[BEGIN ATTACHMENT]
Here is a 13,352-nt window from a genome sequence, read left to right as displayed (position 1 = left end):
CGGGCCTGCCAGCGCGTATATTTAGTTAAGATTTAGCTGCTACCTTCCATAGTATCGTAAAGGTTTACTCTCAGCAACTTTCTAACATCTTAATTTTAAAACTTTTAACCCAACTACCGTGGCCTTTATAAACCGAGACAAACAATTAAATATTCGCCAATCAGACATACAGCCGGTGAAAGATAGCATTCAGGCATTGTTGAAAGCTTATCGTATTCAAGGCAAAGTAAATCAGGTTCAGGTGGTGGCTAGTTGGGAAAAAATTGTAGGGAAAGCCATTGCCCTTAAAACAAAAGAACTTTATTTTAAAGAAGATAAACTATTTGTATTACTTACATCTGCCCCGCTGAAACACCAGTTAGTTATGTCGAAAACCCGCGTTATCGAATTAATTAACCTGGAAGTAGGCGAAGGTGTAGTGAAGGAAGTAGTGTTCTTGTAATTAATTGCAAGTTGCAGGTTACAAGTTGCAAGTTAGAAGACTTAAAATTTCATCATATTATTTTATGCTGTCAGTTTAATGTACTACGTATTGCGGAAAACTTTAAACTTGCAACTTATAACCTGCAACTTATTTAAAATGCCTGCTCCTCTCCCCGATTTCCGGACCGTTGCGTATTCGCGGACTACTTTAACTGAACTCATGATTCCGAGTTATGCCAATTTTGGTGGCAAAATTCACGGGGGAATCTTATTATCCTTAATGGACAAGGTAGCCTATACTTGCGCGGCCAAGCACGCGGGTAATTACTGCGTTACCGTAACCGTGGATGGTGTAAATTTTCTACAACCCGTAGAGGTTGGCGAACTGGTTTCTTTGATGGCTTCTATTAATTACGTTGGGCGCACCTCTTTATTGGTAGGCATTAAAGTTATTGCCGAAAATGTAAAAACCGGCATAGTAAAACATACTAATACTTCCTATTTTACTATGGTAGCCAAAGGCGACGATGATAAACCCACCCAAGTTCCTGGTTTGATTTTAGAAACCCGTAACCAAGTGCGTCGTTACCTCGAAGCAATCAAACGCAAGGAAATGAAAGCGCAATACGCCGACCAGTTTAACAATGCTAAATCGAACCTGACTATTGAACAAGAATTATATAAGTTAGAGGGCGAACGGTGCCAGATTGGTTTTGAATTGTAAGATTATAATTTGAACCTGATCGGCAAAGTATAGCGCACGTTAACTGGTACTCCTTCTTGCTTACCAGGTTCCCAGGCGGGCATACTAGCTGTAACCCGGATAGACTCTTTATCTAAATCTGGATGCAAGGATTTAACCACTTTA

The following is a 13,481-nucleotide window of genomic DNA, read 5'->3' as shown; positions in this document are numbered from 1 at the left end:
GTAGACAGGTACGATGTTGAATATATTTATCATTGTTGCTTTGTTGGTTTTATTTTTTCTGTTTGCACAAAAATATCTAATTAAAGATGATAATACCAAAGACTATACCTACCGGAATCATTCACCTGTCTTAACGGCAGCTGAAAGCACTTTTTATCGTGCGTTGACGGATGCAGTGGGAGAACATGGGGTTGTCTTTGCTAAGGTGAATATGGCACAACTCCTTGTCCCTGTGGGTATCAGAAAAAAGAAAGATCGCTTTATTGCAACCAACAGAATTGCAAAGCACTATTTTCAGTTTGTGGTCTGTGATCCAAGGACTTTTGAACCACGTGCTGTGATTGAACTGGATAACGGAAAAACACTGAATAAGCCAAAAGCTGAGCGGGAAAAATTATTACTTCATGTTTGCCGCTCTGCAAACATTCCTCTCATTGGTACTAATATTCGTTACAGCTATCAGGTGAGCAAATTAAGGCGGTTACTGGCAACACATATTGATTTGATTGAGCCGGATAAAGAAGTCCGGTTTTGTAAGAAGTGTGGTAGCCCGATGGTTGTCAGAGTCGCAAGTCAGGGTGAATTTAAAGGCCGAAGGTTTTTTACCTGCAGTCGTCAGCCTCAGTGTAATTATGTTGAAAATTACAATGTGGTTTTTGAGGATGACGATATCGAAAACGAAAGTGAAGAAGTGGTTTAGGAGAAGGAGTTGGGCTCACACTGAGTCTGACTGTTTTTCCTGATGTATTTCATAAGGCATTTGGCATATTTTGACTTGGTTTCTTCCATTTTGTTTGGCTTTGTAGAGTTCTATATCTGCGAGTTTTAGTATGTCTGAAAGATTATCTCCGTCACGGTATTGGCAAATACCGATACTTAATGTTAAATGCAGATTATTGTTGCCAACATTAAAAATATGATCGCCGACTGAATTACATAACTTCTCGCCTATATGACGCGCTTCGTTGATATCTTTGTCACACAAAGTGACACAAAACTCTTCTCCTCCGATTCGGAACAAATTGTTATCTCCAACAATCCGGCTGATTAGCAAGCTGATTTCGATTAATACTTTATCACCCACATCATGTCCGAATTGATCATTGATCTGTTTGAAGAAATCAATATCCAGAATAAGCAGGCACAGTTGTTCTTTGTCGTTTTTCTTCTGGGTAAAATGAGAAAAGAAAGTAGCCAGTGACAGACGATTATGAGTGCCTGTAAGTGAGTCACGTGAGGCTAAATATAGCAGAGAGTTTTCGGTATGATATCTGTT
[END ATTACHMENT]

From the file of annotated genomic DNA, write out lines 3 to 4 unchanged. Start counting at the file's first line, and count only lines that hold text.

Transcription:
The following is a 13,481-nucleotide window of genomic DNA, read 5'->3' as shown; positions in this document are numbered from 1 at the left end:
GTAGACAGGTACGATGTTGAATATATTTATCATTGTTGCTTTGTTGGTTTTATTTTTTCTGTTTGCACAAAAATATCTAATTAAAGATGATAATACCAAAGACTATACCTACCGGAATCATTCACCTGTCTTAACGGCAGCTGAAAGCACTTTTTATCGTGCGTTGACGGATGCAGTGGGAGAACATGGGGTTGTCTTTGCTAAGGTGAATATGGCACAACTCCTTGTCCCTGTGGGTATCAGAAAAAAGAAAGATCGCTTTATTGCAACCAACAGAATTGCAAAGCACTATTTTCAGTTTGTGGTCTGTGATCCAAGGACTTTTGAACCACGTGCTGTGATTGAACTGGATAACGGAAAAACACTGAATAAGCCAAAAGCTGAGCGGGAAAAATTATTACTTCATGTTTGCCGCTCTGCAAACATTCCTCTCATTGGTACTAATATTCGTTACAGCTATCAGGTGAGCAAATTAAGGCGGTTACTGGCAACACATATTGATTTGATTGAGCCGGATAAAGAAGTCCGGTTTTGTAAGAAGTGTGGTAGCCCGATGGTTGTCAGAGTCGCAAGTCAGGGTGAATTTAAAGGCCGAAGGTTTTTTACCTGCAGTCGTCAGCCTCAGTGTAATTATGTTGAAAATTACAATGTGGTTTTTGAGGATGACGATATCGAAAACGAAAGTGAAGAAGTGGTTTAGGAGAAGGAGTTGGGCTCACACTGAGTCTGACTGTTTTTCCTGATGTATTTCATAAGGCATTTGGCATATTTTGACTTGGTTTCTTCCATTTTGTTTGGCTTTGTAGAGTTCTATATCTGCGAGTTTTAGTATGTCTGAAAGATTATCTCCGTCACGGTATTGGCAAATACCGATACTTAATGTTAAATGCAGATTATTGTTGCCAACATTAAAAATATGATCGCCGACTGAATTACATAACTTCTCGCCTATATGACGCGCTTCGTTGATATCTTTGTCACACAAAGTGACACAAAACTCTTCTCCTCCGATTCGGAACAAATTGTTATCTCCAACAATCCGGCTGATTAGCAAGCTGATTTCGATTAATACTTTATCACCCACATCATGTCCGAATTGATCATTGATCTGTTTGAAGAAATCAATATCCAGAATAAGCAGGCACAGTTGTTCTTTGTCGTTTTTCTTCTGGGTAAAATGAGAAAAGAAAGTAGCCAGTGACAGACGATTATGAGTGCCTGTAAGTGAGTCACGTGAGGCTAAATATAGCAGAGAGTTTTCGGTATGATATCTGTT